September 28, 2022 4:13 am
Connecticut, Eversource reach deal over Isaias response

Connecticut, Eversource reach deal over Isaias response

Connecticut officials announced Friday a settlement with Eversource regarding the electric utility’s response in 2020, to Tropical Storm Isaias, which left thousands without power for several days.

Under the agreement, Eversource agreed to return $103.4 millions to consumers and to provide greater accountability during future storms. Ned Lamont, Attorney General William Tong made the announcement. Eversource has also agreed to not apply for rate increases until January 2023,. Rates that are not in effect until January 2024, would not be effective, the governor’s offices stated.

“With the settlement, ratepayers receive some well-deserved relief in both the short-term and the long-term. They also get more security that this will not happen again,” Gov. Ned Lamont made the following statement.

The storm hit Connecticut on Aug. 4, 2020, with rain and high winds, leaving roughly 800,000 utility customers without power at its peak.

Local officials claimed that it was difficult for residents to find out when and where crews will be arriving to restore power due to inability to reach the utility. Many people were without power for over a week, and many towns didn’t see a utility truck in two days.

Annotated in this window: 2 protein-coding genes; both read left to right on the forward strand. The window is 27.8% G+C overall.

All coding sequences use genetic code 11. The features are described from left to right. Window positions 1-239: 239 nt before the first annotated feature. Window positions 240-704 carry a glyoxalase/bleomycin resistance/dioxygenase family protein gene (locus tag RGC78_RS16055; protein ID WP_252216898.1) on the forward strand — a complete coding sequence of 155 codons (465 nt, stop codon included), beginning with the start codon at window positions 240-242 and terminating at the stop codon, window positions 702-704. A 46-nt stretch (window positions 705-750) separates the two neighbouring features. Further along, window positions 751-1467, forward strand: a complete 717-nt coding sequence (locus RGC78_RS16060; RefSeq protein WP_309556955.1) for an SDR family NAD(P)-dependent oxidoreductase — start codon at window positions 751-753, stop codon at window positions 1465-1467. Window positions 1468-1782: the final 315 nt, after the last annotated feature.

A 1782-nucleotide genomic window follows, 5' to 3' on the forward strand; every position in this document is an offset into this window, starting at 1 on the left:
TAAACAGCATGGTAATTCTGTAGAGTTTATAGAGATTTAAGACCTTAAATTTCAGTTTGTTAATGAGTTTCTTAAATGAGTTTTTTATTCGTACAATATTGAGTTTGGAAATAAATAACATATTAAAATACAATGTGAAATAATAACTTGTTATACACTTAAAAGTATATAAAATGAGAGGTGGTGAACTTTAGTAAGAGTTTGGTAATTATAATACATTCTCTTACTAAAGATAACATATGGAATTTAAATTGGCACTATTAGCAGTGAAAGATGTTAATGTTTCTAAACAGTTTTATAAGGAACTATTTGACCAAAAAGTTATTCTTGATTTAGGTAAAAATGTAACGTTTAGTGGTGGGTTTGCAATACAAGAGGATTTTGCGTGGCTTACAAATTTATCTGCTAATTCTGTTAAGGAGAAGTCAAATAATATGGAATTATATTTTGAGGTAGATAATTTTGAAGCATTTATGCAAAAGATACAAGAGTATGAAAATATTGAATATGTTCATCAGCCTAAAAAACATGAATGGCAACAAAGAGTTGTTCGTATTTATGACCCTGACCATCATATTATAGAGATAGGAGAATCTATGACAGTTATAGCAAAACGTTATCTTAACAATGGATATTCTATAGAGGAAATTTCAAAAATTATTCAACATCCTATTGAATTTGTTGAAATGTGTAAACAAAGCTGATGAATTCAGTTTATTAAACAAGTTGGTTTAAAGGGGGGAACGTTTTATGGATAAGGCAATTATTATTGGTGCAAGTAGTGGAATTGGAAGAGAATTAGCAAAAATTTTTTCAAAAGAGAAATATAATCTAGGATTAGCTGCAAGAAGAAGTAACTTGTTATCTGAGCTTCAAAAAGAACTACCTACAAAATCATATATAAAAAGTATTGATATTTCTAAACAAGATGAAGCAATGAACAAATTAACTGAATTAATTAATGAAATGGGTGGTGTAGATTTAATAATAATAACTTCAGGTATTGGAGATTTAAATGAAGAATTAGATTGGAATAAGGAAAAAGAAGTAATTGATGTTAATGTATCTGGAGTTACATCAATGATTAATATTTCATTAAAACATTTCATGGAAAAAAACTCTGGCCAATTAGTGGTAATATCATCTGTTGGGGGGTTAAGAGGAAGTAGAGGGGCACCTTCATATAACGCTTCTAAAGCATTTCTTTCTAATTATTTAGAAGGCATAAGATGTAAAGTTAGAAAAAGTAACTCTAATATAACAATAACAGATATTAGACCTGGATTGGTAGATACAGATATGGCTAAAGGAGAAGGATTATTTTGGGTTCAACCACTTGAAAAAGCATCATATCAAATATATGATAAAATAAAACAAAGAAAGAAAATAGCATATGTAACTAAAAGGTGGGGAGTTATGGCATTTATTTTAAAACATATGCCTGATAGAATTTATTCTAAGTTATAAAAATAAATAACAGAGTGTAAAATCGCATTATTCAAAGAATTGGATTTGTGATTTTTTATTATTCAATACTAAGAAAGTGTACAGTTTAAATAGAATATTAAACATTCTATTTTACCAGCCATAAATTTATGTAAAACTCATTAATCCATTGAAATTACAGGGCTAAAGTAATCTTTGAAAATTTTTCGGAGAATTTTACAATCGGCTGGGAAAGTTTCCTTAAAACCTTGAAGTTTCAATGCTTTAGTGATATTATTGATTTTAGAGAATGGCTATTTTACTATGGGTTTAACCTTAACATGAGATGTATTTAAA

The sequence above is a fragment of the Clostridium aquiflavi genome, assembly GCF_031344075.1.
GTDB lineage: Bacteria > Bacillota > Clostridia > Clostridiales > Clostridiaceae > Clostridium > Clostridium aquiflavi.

Customers will receive credits for their January and December electric bills, $65million in Eversource funds. According to the company, $10 millions will be used by customers with difficulty paying their utility bills.

The average customer will receive a credit totaling $35,, according to the governor’s office. The agreement will also require Eversource to hire a Connecticut-based president for its state operation, Connecticut Light & Power. This will allow Connecticut residents to have greater control over their operations and give them more seats on its governance board.

Eversource officials who had previously defended their storm response, and claimed power was restored as soon as possible, have also agreed to not appeal the $28.4million penalty imposed by Connecticut regulators. They found Isaias’ response inadequate.

Eversource spokesperson Tricia Modifica said the deal is a reflection of the company’s deep commitment to Connecticut, and will provide tangible relief as customers continue to deal with COVID-19 and prepare for the winter.

“We have learned valuable lessons from Tropical Storm Isaias, and we’ve made many improvements to our communication during storms,” she stated. “We want to win over the hearts and minds of Connecticut by showing our commitment to both customers, and Connecticut leadership at a time that we must all work together to create a new clean energy future.”